Synthesis of Terminal Ribose Analogues of Adenosine 5′- 2 Diphosphate Ribose as Probes for the Transient Receptor Potential 3 Cation Channel TRPM2

Barry Potter, Joanna M Watt, Ondrej Baszczynski

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Abstract

TRPM2 (transient receptor potential cation channel, subfamily M, member 2) is a nonselective cation channel involved in the response to oxidative stress and in inflammation. Its role in autoimmune and neurodegenerative diseases makes it an attractive pharmacological target. Binding of the nucleotide adenosine 5′-diphosphate ribose (ADPR) to the cytosolic NUDT9 homology (NUDT9H) domain activates the channel. A detailed understanding of how ADPR interacts with the TRPM2 ligand binding domain is lacking, hampering the rational design of modulators, but the terminal ribose of ADPR is known to be essential for activation. To study its role in more detail, we designed synthetic routes to novel analogues of ADPR and 2′-deoxy-ADPR that were modified only by removal of a single hydroxyl group from the terminal ribose. The ADPR analogues were obtained by coupling nucleoside phosphorimidazolides to deoxysugar phosphates. The corresponding C2″-based analogues proved to be unstable. The C1″- and C3″-ADPR analogues were evaluated electrophysiologically by patch-clamp in TRPM2-expressing HEK293 cells. In addition, a compound with all hydroxyl groups of the terminal ribose blocked as its 1″-α-methylfuranoside-2″, 3″-isopropylidene derivative was evaluated. Removal of either C1″ or C3″ hydroxyl
groups from ADPR resulted in loss of agonist activity. Both these modifications and blocking all three hydroxyl groups resulted in ADPR antagonists. Our results demonstrate the critical role of these hydroxyl groups in channel activation.
Original languageEnglish
JournalJournal of Organic Chemistry
Early online date12 Apr 2019
DOIs
Publication statusE-pub ahead of print - 12 Apr 2019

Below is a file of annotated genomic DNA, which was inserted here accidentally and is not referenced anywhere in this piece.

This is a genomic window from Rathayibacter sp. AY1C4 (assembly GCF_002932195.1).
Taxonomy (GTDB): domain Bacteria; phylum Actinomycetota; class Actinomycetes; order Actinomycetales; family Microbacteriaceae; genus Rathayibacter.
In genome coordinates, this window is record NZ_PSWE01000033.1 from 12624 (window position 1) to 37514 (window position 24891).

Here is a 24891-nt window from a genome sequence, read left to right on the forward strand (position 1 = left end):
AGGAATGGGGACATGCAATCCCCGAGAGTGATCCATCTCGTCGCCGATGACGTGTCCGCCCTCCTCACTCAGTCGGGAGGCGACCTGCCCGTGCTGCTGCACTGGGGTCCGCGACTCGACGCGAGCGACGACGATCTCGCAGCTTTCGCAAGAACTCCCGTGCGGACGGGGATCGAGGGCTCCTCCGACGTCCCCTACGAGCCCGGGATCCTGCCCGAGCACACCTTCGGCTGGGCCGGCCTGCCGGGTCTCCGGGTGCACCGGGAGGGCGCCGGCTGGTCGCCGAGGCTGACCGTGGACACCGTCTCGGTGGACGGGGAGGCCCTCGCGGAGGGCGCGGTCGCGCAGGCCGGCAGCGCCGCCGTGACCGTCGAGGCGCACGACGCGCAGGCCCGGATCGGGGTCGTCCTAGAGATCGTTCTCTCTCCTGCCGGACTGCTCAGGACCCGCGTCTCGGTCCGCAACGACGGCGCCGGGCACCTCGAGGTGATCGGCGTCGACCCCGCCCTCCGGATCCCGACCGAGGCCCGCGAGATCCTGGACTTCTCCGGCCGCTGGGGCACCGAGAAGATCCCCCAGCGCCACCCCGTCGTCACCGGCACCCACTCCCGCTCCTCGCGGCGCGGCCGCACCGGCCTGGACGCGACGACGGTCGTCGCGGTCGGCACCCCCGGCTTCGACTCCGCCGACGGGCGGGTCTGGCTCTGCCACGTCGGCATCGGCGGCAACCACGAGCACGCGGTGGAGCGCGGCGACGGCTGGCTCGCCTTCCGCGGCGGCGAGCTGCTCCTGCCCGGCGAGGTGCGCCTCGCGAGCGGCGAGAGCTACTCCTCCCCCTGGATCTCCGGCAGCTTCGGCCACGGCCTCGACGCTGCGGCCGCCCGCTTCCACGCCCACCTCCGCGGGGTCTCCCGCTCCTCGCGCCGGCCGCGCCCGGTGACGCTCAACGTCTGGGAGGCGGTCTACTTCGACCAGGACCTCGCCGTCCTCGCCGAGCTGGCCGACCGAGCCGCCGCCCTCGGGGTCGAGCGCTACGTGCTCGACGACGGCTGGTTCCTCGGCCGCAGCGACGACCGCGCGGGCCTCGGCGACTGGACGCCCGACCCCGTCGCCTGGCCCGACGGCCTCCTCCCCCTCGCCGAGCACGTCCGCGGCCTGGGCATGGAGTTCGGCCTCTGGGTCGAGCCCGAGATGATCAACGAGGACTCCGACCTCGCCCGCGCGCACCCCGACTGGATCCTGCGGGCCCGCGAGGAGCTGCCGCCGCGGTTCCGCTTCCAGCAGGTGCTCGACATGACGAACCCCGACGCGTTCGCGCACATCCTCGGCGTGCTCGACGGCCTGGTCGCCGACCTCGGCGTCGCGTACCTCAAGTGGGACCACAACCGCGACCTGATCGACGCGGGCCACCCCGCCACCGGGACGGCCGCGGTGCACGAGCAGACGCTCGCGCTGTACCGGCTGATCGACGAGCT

Cite this

@article{f07487bccee04a318964e8412b42e950,
title = "Synthesis of Terminal Ribose Analogues of Adenosine 5′- 2 Diphosphate Ribose as Probes for the Transient Receptor Potential 3 Cation Channel TRPM2",
abstract = "TRPM2 (transient receptor potential cation channel, subfamily M, member 2) is a nonselective cation channel involved in the response to oxidative stress and in inflammation. Its role in autoimmune and neurodegenerative diseases makes it an attractive pharmacological target. Binding of the nucleotide adenosine 5′-diphosphate ribose (ADPR) to the cytosolic NUDT9 homology (NUDT9H) domain activates the channel. A detailed understanding of how ADPR interacts with the TRPM2 ligand binding domain is lacking, hampering the rational design of modulators, but the terminal ribose of ADPR is known to be essential for activation. To study its role in more detail, we designed synthetic routes to novel analogues of ADPR and 2′-deoxy-ADPR that were modified only by removal of a single hydroxyl group from the terminal ribose. The ADPR analogues were obtained by coupling nucleoside phosphorimidazolides to deoxysugar phosphates. The corresponding C2″-based analogues proved to be unstable. The C1″- and C3″-ADPR analogues were evaluated electrophysiologically by patch-clamp in TRPM2-expressing HEK293 cells. In addition, a compound with all hydroxyl groups of the terminal ribose blocked as its 1″-α-methylfuranoside-2″, 3″-isopropylidene derivative was evaluated. Removal of either C1″ or C3″ hydroxylgroups from ADPR resulted in loss of agonist activity. Both these modifications and blocking all three hydroxyl groups resulted in ADPR antagonists. Our results demonstrate the critical role of these hydroxyl groups in channel activation.",
author = "Barry Potter and Watt, {Joanna M} and Ondrej Baszczynski",